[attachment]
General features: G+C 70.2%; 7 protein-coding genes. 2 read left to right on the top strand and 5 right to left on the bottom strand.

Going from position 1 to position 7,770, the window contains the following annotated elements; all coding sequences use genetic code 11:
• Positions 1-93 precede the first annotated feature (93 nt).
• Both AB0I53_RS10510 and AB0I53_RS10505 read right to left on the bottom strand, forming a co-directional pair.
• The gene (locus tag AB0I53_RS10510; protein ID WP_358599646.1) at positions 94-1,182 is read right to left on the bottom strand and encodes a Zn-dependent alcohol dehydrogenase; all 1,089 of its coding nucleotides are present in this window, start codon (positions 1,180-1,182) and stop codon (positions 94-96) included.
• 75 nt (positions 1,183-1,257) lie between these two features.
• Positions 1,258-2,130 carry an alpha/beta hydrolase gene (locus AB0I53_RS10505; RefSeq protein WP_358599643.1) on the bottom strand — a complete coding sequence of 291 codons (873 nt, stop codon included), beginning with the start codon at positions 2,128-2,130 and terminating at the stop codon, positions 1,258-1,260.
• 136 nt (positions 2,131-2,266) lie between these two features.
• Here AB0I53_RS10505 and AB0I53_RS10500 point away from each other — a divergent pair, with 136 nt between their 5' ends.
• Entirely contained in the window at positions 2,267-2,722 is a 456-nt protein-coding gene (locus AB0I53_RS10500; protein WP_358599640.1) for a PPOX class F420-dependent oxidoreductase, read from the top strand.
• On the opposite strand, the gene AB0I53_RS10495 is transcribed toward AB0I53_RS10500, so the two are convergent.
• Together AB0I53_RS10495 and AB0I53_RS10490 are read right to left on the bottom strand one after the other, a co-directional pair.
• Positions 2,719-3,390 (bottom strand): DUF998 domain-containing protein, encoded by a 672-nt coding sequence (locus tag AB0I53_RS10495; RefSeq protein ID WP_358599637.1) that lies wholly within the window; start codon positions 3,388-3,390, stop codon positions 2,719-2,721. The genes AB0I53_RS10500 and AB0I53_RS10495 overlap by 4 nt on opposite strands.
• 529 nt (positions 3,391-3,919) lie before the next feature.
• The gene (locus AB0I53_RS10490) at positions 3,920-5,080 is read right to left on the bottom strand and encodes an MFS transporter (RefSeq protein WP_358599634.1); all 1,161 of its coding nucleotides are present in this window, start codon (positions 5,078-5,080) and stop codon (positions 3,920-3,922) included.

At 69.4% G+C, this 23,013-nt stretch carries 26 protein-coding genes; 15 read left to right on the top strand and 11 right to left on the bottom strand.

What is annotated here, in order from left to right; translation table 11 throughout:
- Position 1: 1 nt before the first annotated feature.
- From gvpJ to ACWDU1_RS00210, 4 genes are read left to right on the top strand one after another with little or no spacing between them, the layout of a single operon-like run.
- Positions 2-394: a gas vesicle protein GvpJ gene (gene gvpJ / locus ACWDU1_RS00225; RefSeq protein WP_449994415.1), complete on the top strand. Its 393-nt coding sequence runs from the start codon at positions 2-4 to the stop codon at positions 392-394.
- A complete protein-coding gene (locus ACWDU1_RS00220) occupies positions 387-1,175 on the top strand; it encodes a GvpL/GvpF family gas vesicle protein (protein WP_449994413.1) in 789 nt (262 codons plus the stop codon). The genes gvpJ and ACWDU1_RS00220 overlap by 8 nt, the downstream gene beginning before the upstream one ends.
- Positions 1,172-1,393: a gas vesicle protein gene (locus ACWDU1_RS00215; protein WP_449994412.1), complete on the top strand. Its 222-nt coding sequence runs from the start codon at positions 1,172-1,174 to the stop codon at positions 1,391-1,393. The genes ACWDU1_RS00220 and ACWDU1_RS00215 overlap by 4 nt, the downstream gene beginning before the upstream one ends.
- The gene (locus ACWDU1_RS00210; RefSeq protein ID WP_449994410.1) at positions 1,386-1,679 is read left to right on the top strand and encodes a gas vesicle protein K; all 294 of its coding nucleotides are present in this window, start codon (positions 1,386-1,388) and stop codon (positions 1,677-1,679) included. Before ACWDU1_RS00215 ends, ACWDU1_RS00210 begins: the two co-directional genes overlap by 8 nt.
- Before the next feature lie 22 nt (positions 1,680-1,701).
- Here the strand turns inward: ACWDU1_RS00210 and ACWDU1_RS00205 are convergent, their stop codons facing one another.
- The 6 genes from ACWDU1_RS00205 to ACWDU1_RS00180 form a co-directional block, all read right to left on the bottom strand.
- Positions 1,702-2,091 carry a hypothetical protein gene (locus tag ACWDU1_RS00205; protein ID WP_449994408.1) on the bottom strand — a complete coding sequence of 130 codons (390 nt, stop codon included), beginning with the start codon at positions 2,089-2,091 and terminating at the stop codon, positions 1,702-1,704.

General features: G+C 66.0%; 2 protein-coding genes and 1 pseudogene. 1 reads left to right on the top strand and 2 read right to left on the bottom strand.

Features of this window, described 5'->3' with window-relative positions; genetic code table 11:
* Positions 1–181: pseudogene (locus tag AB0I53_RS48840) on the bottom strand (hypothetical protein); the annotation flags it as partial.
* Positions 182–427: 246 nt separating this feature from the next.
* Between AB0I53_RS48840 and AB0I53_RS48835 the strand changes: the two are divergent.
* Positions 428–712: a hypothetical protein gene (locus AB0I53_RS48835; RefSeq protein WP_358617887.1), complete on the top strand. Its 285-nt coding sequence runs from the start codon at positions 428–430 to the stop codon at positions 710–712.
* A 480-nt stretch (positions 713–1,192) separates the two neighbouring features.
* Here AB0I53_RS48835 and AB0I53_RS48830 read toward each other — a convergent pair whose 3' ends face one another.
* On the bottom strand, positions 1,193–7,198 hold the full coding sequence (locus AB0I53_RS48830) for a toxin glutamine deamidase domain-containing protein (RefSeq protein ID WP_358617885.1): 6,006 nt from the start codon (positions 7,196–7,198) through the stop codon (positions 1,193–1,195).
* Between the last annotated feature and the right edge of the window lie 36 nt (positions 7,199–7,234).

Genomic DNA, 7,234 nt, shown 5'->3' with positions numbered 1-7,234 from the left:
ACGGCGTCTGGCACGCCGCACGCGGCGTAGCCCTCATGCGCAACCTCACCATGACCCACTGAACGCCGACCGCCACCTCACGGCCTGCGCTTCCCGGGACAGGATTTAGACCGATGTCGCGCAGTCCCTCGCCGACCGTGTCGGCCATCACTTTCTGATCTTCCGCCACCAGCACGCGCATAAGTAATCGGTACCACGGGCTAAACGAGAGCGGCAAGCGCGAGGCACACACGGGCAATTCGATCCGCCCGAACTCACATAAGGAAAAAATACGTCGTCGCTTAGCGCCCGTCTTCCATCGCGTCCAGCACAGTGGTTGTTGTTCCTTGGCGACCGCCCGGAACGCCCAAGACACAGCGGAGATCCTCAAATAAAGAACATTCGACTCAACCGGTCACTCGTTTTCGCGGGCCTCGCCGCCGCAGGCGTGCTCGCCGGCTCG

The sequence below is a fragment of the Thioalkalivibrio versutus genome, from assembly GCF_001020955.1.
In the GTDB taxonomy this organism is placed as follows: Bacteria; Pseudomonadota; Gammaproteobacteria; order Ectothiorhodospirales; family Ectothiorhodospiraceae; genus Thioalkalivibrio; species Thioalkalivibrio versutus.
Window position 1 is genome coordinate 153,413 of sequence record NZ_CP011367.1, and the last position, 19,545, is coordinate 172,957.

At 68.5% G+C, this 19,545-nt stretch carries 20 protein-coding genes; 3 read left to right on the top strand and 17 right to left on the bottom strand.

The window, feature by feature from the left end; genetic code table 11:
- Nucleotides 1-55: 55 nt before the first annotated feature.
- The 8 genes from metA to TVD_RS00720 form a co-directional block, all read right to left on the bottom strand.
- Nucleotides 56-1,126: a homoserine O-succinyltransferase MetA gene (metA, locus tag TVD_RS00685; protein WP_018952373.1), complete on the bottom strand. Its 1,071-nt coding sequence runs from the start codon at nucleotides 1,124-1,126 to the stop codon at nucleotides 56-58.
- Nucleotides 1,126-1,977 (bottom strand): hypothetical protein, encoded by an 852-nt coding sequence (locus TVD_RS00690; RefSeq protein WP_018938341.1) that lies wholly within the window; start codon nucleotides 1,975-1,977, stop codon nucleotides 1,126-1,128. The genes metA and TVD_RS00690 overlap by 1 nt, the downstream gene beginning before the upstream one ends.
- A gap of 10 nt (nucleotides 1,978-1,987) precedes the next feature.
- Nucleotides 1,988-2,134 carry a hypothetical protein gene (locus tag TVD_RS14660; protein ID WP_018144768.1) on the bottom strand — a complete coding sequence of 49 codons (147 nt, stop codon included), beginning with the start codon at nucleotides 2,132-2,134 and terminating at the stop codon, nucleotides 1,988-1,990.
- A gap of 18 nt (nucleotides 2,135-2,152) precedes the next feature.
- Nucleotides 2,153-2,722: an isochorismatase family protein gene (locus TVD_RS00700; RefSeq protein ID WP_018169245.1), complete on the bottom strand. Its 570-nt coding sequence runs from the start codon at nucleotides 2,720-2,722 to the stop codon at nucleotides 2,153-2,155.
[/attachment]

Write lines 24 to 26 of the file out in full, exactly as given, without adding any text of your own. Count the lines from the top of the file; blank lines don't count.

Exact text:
- Before the next feature lie 22 nt (positions 1,680-1,701).
- Here the strand turns inward: ACWDU1_RS00210 and ACWDU1_RS00205 are convergent, their stop codons facing one another.
- The 6 genes from ACWDU1_RS00205 to ACWDU1_RS00180 form a co-directional block, all read right to left on the bottom strand.